The claimant was a trust acting as an investment fund and intended to purchase some property as an investment. The defendant (which was a firm of chartered surveyors and property consultants) had been retained to advise on this transaction and value the property. The claimant determined the price it would pay to purchase the property based on the defendant’s advice, only to discover later that it had paid in excess of market value. It alleged that this disparity was attributable to the defendant’s negligence and entitled the claimant to damages equalling the difference in value. The defendant denied liability and also challenged the quantum of damages.
The trial judge upheld the claim, and the defendant appealed on three grounds: (i) even if there was negligence, no loss had been established; (ii) the judge had not considered the tax effect of the transaction on the claimant in arriving at the quantum of damages; and (iii) the interest calculation was incorrect. Of these, only the second ground is of interest for the present purposes.
It was significant for this case that the claimant was a trust acting as an investment fund, and that due to the regulatory regime, the individual investors in this fund obtained tax credits as the result of the trust’s investment in the property. It was also important (and common ground) that any damages awarded to the trust as a result of this claim would be held by it on trust for the individual investors. However, the defendant’s contention that the tax credits which the investors would get from the investment had to be reduced from the purchase price of the property, was rejected by the trial judge on two bases: first, the tax credit in question in effect required the investors to retain ownership of the property for 7 years; secondly, it was not appropriate to reduce the tax credit only from the purchase price without also deducting it from the market value of the property. Therefore, not only could the tax credit not be taken into consideration, but even if it was, the effect would be lesser than the defendant contended. The trial judge also noted the principle in BTC v Gourley, and pointed out that this was not a typical case in which the Gourley principle applied.
On appeal, the claimant reiterated the trial judge’s reasoning and also argued that the individual investors in the trust were different from the entity claiming the loss, i.e. the trust; and that it was incorrect to ignore structures deliberately chosen by parties for a particular transaction. Also, the losses suffered had been calculated on the basis of the ‘diminution in value’ approach, which assessed the losses as on the relevant date. Factoring in tax credits which would be realised only if the property continued to be owned for 7 years would violate this principle of computing damages. However, Gross LJ in the Court of Appeal rejected these arguments and partially upheld the defendant’s contention- holding that the tax credits had to be deducted from both the purchase price and the market value of the property.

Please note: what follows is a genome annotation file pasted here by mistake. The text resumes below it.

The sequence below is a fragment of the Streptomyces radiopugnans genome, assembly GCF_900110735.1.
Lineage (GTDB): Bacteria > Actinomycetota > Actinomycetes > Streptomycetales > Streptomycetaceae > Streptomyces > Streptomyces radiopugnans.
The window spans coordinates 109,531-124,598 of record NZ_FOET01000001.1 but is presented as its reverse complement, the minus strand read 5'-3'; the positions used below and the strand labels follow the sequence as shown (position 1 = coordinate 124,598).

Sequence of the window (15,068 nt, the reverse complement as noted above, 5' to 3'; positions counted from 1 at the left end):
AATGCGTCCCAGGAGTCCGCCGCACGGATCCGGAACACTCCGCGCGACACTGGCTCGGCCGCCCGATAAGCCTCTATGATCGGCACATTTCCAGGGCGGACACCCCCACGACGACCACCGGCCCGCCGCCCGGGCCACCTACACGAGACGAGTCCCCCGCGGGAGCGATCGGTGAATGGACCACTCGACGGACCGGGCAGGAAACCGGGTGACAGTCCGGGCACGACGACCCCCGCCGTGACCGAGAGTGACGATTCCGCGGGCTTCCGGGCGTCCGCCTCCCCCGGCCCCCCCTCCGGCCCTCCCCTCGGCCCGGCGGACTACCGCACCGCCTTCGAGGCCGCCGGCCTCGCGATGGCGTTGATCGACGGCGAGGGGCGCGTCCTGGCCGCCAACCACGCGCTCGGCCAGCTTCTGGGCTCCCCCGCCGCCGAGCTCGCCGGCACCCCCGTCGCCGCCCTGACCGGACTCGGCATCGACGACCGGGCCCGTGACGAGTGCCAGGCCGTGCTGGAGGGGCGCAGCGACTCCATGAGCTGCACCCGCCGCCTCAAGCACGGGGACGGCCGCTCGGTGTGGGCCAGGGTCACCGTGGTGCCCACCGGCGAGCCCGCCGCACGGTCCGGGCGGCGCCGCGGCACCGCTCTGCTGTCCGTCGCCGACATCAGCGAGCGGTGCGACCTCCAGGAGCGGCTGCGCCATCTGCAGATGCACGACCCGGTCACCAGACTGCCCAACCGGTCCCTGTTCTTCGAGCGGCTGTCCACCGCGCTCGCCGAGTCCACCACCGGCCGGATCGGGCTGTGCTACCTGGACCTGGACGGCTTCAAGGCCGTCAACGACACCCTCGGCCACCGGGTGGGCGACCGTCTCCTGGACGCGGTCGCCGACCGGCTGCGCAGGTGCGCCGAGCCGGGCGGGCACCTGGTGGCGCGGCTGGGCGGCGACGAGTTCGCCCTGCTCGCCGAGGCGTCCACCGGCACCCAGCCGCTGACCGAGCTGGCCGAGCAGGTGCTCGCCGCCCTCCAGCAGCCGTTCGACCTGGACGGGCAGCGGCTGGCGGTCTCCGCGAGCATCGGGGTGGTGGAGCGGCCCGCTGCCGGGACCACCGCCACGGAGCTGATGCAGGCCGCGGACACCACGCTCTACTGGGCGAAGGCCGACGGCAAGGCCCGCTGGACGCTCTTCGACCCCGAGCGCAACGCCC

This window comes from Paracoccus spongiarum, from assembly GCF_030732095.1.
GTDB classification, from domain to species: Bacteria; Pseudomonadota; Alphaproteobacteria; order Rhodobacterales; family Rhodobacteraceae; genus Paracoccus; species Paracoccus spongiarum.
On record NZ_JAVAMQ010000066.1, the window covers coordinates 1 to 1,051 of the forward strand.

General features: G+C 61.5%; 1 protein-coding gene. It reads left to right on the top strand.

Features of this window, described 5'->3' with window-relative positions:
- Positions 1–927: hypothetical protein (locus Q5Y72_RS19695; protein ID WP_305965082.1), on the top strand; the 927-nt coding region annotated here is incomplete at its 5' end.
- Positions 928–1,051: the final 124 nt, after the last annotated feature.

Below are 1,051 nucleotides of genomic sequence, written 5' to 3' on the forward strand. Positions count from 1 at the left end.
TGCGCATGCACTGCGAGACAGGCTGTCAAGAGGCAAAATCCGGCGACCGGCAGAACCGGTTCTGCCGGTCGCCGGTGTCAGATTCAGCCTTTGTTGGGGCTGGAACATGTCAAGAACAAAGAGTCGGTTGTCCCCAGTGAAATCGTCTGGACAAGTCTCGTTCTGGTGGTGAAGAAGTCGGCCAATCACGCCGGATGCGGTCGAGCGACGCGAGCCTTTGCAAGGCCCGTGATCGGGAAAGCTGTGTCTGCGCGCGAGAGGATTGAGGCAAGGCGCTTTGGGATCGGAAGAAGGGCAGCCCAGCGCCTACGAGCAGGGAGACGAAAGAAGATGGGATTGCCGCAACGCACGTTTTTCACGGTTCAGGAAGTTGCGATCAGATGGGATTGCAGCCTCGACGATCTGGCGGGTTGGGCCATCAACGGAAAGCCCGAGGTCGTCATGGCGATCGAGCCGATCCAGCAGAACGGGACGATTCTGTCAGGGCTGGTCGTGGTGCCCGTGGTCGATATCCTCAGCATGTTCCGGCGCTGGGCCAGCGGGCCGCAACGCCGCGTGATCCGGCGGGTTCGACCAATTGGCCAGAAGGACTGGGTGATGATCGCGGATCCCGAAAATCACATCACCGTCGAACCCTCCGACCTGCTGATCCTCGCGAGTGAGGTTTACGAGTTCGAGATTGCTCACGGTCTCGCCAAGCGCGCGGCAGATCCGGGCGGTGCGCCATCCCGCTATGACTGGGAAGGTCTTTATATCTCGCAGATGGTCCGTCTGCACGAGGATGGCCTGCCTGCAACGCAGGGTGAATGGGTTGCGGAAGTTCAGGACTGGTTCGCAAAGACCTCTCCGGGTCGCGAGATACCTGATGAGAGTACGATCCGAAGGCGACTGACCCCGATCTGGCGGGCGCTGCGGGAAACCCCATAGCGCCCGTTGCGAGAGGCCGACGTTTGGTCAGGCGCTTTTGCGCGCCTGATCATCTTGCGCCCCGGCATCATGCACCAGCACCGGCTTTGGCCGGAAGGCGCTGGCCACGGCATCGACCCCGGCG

It is interesting that the defendant’s case was put not as a reduction in the purchase price of the property due to the tax credits, but as an increase in the market value of the property because of the availability of the tax credits (the net result remaining the same). The defendant contended that in determining the purchase price, the ‘whole’ of what was bought had to be looked at, and in this case, the ‘whole’ referred to the property along with the tax credits. Accepting this contention, Gross LJ observed that it was “unreal to ignore that, on making the investment, investors immediately, or almost immediately, became entitled to the tax credits already mentioned – so in practical terms reducing the purchase price; put another way, the “whole” that was bought included the tax relief”.
Going further, Gross LJ directly applied the Gourley principles to these facts, without endorsing the trial judge’s circumspection about extending Gourley. It was evident that the tax considerations were integral to the investment, and ignoring them would leave the calculation of damages out of touch with reality. This did not mean that the incidence of taxation must be taken into account in each claim of damages, but when tax considerations are “part and parcel of the scheme”, it would in principle be wrong to ignore them. Therefore, on the basis of the guidelines laid down by Gourley, Gross LJ concluded that the amount of damages awarded had to be reduced by factoring in the effect of the tax credits. However, this would not have the effect of simply reducing the damages awarded by the amount of the tax relief, since the tax credits would have to be deducted from both the market value and the purchase price. Therefore, while the damages awarded would be reduced, the reduction would not be equal to the tax credits claimed. As to the contention that the credits in effect required the property to be held for 7 years, Gross LJ observed that irrespective of this requirement, the investors nevertheless had the “more or less immediate ability to obtain relief on making the investment”.
This is an interesting example of the interplay between the computation of damages and the tax effect of transactions; emphasising two main principles of broader application:
• The Gourley guidelines are not restricted to cases where the award of damages itself has a favourable tax effect, but also apply to cases where the tax effect is to reduce the quantum of the losses actually suffered; and
• In cases where tax consequences form an integral part of a transaction (in particular in determining the value of a proposed investment or assessing its profitability), these tax benefits may be ‘added on’ to the market value of the investment in determining the quantum of any damages awarded for the negligent valuation of the investment.